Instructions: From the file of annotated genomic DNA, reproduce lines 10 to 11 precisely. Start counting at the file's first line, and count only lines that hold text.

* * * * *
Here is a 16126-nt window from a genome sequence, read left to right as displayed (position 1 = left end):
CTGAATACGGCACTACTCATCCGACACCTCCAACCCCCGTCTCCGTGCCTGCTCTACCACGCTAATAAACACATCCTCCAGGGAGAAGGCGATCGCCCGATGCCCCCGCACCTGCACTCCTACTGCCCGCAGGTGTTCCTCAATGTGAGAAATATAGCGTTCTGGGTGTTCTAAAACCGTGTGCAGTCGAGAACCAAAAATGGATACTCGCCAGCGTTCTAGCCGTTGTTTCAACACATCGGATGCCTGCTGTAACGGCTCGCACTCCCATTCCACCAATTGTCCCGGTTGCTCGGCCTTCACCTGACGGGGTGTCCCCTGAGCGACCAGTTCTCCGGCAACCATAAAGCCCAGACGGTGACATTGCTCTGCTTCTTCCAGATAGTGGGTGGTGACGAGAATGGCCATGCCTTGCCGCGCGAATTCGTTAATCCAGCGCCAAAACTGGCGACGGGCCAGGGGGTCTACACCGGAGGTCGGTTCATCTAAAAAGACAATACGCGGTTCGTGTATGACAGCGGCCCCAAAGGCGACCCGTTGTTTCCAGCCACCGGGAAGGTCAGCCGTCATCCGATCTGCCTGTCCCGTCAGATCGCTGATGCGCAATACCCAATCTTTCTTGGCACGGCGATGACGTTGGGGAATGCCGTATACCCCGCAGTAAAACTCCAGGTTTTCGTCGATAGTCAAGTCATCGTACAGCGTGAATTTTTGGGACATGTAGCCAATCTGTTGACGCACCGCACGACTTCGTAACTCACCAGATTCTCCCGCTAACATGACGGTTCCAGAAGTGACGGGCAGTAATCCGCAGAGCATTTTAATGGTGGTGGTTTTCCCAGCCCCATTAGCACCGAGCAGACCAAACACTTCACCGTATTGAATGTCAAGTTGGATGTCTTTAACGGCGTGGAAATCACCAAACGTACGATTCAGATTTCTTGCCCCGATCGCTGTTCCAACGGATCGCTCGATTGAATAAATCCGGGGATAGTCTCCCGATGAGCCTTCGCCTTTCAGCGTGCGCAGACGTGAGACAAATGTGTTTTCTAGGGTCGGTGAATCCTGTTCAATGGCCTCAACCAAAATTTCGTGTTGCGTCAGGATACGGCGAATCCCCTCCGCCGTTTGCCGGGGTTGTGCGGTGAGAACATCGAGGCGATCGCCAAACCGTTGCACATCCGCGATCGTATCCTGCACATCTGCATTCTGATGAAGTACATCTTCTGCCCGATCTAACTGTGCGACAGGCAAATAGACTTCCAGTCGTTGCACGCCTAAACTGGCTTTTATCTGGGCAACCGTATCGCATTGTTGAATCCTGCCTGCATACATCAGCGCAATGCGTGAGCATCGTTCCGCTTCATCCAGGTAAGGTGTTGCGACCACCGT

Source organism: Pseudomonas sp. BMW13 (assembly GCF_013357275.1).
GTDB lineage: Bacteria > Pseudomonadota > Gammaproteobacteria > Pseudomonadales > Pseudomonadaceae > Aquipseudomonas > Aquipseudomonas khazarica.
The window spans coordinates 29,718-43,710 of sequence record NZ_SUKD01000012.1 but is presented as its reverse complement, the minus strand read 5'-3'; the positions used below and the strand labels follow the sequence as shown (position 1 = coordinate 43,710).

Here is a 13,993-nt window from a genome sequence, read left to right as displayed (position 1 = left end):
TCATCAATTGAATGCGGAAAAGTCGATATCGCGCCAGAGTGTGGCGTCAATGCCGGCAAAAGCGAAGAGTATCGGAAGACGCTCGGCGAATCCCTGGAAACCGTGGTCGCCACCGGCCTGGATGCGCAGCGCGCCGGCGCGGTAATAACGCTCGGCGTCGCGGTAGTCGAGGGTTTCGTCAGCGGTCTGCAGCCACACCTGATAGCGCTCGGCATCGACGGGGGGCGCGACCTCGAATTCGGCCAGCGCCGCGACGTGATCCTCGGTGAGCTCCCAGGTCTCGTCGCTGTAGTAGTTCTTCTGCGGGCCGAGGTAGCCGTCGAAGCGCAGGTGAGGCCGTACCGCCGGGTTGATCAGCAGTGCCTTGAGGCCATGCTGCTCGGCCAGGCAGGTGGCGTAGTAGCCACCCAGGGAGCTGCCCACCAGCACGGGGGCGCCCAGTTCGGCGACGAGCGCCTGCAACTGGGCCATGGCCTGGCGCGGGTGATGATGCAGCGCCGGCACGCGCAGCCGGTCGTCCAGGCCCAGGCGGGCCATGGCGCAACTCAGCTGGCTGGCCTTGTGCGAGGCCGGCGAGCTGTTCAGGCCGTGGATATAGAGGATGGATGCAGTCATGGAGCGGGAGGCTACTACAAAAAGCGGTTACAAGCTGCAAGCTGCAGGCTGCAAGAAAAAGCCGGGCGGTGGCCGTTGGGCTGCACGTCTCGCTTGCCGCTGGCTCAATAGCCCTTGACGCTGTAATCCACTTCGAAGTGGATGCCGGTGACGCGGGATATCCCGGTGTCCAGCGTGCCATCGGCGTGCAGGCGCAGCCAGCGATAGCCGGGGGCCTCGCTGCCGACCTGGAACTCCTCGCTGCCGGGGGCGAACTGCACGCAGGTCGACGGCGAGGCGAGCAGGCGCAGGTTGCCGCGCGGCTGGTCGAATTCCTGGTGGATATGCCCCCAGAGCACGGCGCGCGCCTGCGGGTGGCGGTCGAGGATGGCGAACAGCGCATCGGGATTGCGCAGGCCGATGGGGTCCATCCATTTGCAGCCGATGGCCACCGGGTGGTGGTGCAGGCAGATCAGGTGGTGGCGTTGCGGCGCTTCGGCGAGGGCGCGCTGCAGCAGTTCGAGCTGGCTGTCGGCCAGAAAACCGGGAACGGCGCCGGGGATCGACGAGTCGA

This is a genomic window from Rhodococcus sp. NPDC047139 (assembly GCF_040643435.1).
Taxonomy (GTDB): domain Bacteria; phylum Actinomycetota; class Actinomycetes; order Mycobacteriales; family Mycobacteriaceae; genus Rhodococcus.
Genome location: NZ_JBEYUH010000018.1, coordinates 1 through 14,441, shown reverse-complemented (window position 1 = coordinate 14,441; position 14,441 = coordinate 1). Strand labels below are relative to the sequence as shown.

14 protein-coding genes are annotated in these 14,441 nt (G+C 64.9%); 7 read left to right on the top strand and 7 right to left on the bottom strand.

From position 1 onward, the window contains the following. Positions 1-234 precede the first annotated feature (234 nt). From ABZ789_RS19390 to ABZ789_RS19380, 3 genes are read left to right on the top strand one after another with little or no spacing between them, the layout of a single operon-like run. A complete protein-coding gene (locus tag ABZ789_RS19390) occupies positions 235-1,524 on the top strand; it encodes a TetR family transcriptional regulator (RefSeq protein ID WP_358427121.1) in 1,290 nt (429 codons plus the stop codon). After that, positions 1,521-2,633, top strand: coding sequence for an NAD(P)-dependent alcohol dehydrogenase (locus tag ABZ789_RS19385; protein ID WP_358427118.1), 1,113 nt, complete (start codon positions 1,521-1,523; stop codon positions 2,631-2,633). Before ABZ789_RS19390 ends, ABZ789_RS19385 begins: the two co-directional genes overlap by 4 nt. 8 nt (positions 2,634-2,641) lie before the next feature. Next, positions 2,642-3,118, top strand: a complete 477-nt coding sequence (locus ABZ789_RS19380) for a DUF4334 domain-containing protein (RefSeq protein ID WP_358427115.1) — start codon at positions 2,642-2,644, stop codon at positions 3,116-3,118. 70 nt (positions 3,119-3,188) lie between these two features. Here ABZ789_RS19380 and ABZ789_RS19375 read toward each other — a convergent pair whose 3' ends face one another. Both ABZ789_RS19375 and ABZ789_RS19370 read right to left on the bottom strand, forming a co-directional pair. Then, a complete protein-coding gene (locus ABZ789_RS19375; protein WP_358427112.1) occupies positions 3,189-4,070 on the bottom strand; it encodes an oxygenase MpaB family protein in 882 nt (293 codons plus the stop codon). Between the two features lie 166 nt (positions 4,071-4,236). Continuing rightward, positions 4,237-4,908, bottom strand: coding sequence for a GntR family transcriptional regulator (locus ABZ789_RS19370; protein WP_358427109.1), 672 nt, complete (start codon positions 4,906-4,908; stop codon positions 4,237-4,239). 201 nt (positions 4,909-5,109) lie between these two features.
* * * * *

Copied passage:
Genome location: NZ_JBEYUH010000018.1, coordinates 1 through 14,441, shown reverse-complemented (window position 1 = coordinate 14,441; position 14,441 = coordinate 1). Strand labels below are relative to the sequence as shown.

14 protein-coding genes are annotated in these 14,441 nt (G+C 64.9%); 7 read left to right on the top strand and 7 right to left on the bottom strand.